The Christadelphian Agora comments
Reading 3 – Rom 3:9,10
“What shall we conclude then? Are we any better? Not at all! We have already made the charge that Jews and Gentiles alike are all under sin. As it is written: ‘There is no one righteous, not even one’ ” (Rom 3:9,10).
“Our guilt is great because our sins are exceedingly numerous. It is not merely outward acts of unkindness and dishonesty with which we are chargeable. Our habitual and characteristic state of mind is evil in the sight of God.
“Our pride and indifference to His will and to the welfare of others and our loving the creature more than the Creator are continuous violations of His holy law. We have never been or done what that law requires us to be and to do. We have never had delight in that fixed purpose to do the will and promote the glory of God. We are always sinners; we are at all times and under all circumstances in opposition to God.
“If we have never loved Him supremely, if we have never made it our purpose to do His will, if we have never made His glory the end of our actions, then our lives have been an unbroken series of transgressions. Our sins are not to be numbered by the conscious violations of duty; they are as numerous as the moments of our existence” (Charles Hodge).
Peter Forbes comments:
3:2 If the Jews had a benefit simply because the Word of God was committed to them how do we view that same word? Do we feel privileged simply because we can read Scripture freely in our own tongue?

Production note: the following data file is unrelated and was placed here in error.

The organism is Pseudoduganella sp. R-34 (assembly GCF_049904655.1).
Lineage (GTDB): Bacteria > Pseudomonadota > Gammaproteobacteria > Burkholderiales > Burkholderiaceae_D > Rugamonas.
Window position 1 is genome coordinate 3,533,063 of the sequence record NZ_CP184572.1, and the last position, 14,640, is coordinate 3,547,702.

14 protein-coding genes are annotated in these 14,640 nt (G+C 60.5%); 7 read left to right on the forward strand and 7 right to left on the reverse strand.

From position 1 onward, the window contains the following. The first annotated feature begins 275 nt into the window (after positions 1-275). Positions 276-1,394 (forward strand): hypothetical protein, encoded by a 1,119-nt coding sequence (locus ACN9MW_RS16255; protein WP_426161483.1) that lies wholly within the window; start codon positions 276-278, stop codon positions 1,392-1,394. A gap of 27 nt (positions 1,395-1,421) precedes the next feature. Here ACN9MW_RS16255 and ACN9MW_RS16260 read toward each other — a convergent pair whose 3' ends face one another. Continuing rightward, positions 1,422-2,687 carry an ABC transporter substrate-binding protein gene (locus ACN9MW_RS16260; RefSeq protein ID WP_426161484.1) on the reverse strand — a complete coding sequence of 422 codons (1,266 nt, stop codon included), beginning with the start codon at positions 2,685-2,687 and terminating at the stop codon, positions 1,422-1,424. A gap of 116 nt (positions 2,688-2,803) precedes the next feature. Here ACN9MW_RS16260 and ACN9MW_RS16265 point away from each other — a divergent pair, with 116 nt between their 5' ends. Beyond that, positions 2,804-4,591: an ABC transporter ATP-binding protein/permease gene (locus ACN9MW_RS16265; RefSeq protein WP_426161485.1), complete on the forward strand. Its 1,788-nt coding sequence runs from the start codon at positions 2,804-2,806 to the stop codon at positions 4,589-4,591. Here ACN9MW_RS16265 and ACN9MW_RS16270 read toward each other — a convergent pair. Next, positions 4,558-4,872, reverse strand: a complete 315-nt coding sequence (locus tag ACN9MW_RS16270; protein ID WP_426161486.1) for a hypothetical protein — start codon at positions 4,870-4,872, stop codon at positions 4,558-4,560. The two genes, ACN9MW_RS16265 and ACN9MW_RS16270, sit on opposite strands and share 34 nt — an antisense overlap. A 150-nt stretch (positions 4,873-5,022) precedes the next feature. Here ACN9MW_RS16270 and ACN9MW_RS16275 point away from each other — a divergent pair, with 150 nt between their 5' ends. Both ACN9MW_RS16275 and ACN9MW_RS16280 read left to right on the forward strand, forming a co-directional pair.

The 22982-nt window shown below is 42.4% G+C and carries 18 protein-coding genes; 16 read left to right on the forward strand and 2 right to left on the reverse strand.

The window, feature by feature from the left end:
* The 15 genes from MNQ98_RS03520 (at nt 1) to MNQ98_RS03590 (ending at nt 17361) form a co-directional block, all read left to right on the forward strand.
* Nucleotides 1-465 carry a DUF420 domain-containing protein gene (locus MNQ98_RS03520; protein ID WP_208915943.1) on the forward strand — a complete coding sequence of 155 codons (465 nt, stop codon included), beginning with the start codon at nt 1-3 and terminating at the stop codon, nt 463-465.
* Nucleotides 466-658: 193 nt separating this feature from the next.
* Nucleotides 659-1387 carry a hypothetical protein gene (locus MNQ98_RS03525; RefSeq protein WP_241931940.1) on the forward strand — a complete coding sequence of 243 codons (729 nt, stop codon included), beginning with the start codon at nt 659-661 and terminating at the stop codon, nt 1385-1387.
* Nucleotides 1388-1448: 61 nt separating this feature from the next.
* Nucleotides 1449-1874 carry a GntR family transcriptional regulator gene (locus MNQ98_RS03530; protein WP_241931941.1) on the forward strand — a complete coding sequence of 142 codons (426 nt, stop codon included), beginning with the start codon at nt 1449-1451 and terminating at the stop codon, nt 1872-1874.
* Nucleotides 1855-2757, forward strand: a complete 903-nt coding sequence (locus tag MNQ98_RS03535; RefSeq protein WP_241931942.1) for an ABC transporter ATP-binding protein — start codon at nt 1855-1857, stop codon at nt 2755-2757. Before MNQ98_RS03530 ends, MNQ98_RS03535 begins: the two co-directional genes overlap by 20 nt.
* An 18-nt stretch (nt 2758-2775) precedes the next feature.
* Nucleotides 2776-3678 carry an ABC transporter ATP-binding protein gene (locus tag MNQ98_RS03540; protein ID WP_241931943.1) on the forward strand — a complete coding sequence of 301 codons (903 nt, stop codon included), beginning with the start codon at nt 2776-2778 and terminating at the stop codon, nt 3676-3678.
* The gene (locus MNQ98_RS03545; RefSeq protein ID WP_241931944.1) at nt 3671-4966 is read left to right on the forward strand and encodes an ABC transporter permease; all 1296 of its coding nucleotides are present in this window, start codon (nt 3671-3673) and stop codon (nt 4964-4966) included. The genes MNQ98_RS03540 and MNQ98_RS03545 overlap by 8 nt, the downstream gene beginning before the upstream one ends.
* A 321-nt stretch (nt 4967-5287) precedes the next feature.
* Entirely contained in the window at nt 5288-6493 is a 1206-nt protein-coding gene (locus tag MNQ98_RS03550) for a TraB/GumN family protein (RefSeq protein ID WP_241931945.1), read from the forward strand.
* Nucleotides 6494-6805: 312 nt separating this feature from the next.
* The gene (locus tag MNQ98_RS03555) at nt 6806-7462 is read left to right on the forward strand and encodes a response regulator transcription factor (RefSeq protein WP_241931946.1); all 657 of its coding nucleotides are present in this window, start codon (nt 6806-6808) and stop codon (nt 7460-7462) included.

3:3 Paul (2Tim 2:13) develops the principles of this verse for the benefit of Timothy. – We have noted before that David’s Psalm (32) is used by Paul to speak of the way in which God forgives. Reflecting on what David had done – committed adultery and murdered a man – we probably cannot think of two more evil crimes. But it is these two crimes which God forgave which forms the basis of Paul’s encouragement to us.
3:4 The quotation ‘that thou mightest be justified …‘ from Psalm 51:4 marks the beginning of an appeal to the repentance of David after his adultery with Bathsheba – see the title of the Psalm. This incident in David’s life, as terrible as it was, marks the magnitude of the Father’s forgiveness towards a repentant sinner. More notes on this in Romans 4.
3:4‘that thou … art judged’ is a quotation from Psa 51:4 That Psalm is a Psalm speaking specifically of David’s sin with Bathsheba. Paul highlights that the Psalm, though specifically speaking to David, actually has a general application to all.
3:5 This is the first of a number of occasions when Paul asks a question which he then answers himself. The others are Rom 4:1, 6:1, 7:7
3:7-8 The “lie” that Paul is thinking about is the charge laid on him by others that he said “Let us do evil that good may come”.
3:8 The charge laid on Paul is similar to the hypothetical question he asks in Rom 6:1.
3:9 The teaching of Paul that we ‘are all under sin’ is quoted by Paul later – Gal 3:22–This is one of many times where Paul quotes elements of this letter to the Romans to other churches. Thus we see that Romans seems to be a letter that many of the other churches were aware of.
3:19 The phrase ‘every mouth may be stopped’ echoes the sentiments of Psa 107:42 thus demonstrating that the teaching that all men are sinners is not confined to the New Testament but is a clear Old Testament teaching.
3:23,24 These adjacent verses are at the opposite ends of the spectrum as far as the mind of man is concerned. One has to recognise the situation outlined in v 23 before one can be in the state described in v 24. Justification is only available to those who recognise their own personal need for salvation.